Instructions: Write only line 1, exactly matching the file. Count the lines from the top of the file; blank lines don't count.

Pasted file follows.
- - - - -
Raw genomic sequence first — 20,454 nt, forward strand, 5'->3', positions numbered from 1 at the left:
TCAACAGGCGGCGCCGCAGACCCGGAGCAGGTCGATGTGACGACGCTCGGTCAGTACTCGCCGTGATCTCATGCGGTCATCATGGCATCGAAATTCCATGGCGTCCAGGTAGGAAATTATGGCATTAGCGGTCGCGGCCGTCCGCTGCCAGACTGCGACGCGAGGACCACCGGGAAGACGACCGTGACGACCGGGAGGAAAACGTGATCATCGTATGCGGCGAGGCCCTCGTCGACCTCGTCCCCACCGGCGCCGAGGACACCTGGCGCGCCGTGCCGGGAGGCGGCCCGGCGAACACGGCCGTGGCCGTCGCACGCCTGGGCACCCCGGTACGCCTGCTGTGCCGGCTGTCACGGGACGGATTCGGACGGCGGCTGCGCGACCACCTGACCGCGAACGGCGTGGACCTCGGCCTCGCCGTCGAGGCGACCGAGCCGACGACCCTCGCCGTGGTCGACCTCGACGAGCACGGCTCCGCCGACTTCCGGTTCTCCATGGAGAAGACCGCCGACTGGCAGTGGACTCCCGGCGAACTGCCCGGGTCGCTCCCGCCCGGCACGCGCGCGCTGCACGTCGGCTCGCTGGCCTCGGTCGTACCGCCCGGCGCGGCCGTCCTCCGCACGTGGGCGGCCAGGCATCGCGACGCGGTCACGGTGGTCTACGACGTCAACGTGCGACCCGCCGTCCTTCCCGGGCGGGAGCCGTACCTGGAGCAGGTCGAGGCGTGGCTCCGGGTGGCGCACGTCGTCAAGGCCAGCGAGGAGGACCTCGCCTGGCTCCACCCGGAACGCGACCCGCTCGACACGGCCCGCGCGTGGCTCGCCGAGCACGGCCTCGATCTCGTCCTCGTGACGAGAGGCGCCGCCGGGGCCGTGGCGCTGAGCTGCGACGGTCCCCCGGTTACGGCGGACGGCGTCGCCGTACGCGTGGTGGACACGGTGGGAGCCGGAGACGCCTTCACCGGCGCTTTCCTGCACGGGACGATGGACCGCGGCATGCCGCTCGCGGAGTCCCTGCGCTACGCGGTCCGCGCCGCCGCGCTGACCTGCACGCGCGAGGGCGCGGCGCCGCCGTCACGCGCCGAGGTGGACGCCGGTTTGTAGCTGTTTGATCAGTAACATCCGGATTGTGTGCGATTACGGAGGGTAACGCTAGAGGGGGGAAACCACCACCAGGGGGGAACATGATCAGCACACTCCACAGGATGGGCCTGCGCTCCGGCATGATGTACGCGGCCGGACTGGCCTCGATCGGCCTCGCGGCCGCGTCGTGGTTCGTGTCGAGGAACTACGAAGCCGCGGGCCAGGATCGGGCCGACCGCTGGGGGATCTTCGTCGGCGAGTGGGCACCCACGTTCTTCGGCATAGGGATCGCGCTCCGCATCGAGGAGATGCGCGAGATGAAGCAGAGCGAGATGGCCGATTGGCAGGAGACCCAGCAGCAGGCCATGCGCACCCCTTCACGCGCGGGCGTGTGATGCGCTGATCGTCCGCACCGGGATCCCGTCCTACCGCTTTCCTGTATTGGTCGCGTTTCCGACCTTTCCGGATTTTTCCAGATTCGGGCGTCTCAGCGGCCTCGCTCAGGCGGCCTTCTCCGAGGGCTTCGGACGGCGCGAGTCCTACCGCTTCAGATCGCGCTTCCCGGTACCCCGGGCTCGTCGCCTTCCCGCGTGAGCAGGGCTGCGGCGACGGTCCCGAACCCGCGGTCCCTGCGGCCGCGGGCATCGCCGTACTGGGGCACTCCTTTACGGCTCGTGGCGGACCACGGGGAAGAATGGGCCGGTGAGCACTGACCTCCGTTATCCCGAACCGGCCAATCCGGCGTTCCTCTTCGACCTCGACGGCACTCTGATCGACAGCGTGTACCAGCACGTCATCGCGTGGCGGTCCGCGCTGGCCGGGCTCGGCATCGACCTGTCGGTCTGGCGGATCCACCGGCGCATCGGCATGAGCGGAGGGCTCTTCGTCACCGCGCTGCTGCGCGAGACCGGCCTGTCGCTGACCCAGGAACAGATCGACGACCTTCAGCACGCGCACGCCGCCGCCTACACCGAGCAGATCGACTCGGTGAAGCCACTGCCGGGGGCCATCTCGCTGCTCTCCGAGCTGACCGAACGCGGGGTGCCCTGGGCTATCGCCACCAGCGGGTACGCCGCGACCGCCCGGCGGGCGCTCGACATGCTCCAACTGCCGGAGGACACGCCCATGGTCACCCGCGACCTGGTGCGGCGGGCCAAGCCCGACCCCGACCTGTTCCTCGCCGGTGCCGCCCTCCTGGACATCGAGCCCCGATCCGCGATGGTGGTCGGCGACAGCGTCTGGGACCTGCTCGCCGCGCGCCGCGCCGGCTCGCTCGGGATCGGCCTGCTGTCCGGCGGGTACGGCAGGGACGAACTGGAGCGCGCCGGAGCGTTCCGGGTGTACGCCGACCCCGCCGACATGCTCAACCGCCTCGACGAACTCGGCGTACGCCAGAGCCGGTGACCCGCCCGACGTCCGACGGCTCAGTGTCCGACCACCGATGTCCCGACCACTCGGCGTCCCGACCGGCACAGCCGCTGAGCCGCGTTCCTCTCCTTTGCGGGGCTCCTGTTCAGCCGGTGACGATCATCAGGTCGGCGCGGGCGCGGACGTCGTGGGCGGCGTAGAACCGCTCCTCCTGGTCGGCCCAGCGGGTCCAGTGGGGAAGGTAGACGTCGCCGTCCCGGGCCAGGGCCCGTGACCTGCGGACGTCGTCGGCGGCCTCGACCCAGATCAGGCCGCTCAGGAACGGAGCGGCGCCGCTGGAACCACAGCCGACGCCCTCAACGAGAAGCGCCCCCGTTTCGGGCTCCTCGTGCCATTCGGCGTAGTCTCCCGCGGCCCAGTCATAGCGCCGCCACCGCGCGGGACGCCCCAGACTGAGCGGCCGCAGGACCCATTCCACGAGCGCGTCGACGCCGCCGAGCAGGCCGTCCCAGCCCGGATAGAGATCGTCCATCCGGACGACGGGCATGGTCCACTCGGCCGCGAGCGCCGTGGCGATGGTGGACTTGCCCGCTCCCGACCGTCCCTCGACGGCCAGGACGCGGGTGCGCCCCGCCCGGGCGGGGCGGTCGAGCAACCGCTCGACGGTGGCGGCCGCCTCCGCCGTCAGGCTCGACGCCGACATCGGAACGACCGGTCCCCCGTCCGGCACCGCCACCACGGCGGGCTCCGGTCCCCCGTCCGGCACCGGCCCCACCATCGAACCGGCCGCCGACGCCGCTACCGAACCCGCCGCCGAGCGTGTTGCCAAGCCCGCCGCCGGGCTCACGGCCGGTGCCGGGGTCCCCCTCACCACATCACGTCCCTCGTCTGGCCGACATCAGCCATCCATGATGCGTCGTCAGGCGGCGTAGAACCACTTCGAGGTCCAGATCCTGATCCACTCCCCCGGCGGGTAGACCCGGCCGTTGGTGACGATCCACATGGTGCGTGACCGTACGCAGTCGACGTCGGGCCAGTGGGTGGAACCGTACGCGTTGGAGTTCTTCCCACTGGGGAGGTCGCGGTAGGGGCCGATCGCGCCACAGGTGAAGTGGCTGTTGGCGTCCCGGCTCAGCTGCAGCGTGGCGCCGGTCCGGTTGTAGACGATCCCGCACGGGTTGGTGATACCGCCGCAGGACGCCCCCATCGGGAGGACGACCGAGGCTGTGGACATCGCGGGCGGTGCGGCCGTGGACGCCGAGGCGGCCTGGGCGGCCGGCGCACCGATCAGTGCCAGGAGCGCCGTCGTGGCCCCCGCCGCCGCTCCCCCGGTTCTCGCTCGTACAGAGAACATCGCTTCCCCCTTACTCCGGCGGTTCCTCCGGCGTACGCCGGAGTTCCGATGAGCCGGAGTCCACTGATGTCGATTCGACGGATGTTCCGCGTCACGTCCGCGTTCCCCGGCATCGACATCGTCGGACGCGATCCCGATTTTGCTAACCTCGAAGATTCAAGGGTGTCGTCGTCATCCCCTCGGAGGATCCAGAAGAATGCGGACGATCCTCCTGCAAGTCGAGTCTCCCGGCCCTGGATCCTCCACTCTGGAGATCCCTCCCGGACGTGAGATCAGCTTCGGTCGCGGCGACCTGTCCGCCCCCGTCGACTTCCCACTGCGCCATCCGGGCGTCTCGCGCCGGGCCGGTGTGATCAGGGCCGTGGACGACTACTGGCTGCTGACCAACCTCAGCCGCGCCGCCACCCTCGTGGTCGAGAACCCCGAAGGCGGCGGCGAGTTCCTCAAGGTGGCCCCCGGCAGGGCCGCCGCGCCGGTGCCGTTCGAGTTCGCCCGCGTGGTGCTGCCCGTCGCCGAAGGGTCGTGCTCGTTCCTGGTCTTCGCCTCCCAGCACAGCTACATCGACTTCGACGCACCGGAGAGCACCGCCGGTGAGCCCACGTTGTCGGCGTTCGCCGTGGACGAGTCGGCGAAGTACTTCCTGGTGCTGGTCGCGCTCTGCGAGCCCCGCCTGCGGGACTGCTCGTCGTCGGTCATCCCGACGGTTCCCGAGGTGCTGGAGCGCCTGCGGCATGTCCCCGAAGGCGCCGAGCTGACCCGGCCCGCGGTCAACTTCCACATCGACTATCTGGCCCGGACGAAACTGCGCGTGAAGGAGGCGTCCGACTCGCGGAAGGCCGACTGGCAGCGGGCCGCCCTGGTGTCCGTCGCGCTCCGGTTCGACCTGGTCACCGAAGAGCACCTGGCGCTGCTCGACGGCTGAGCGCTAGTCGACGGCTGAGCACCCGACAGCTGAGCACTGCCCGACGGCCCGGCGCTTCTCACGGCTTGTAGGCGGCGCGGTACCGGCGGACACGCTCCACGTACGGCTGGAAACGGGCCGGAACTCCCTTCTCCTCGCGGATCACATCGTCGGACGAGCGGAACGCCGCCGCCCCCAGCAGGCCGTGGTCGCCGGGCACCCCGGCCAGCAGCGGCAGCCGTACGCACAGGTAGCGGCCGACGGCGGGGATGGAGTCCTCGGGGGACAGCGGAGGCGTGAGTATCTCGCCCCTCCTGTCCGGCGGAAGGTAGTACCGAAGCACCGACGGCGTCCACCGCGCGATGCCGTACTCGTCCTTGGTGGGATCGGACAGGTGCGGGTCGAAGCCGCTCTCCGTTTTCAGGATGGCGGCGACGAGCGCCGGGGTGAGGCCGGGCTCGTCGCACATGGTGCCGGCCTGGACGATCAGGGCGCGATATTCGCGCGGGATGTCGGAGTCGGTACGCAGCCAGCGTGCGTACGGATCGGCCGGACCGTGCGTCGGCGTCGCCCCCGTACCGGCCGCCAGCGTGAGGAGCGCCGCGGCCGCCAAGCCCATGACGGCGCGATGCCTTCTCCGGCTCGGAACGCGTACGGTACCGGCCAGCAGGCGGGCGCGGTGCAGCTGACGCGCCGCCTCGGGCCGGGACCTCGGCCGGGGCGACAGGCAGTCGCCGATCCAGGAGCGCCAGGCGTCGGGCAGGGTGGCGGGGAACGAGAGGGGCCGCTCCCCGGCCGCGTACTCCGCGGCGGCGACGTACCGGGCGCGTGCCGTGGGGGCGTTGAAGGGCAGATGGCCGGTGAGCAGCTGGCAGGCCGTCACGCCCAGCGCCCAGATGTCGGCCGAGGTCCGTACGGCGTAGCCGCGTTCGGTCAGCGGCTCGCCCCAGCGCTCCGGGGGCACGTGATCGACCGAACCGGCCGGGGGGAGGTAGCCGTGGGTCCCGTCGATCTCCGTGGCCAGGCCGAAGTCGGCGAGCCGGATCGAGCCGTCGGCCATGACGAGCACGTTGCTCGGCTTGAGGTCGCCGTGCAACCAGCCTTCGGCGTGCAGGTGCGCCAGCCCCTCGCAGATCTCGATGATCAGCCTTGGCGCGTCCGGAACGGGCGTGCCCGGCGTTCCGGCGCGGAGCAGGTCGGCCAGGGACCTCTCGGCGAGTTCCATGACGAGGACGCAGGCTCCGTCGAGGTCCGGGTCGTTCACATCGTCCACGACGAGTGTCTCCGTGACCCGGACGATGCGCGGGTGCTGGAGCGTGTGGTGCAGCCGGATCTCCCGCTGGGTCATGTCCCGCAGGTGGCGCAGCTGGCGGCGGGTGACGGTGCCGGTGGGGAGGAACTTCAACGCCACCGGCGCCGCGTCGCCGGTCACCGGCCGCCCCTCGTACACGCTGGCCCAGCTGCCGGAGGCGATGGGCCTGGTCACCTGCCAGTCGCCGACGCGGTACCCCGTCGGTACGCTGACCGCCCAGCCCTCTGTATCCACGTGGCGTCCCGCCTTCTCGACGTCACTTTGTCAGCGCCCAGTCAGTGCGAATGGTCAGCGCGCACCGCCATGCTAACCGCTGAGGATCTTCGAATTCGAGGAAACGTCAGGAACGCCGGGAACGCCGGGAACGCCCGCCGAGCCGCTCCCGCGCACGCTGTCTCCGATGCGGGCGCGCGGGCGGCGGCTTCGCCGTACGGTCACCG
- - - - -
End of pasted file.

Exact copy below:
Raw genomic sequence first — 20,454 nt, forward strand, 5'->3', positions numbered from 1 at the left: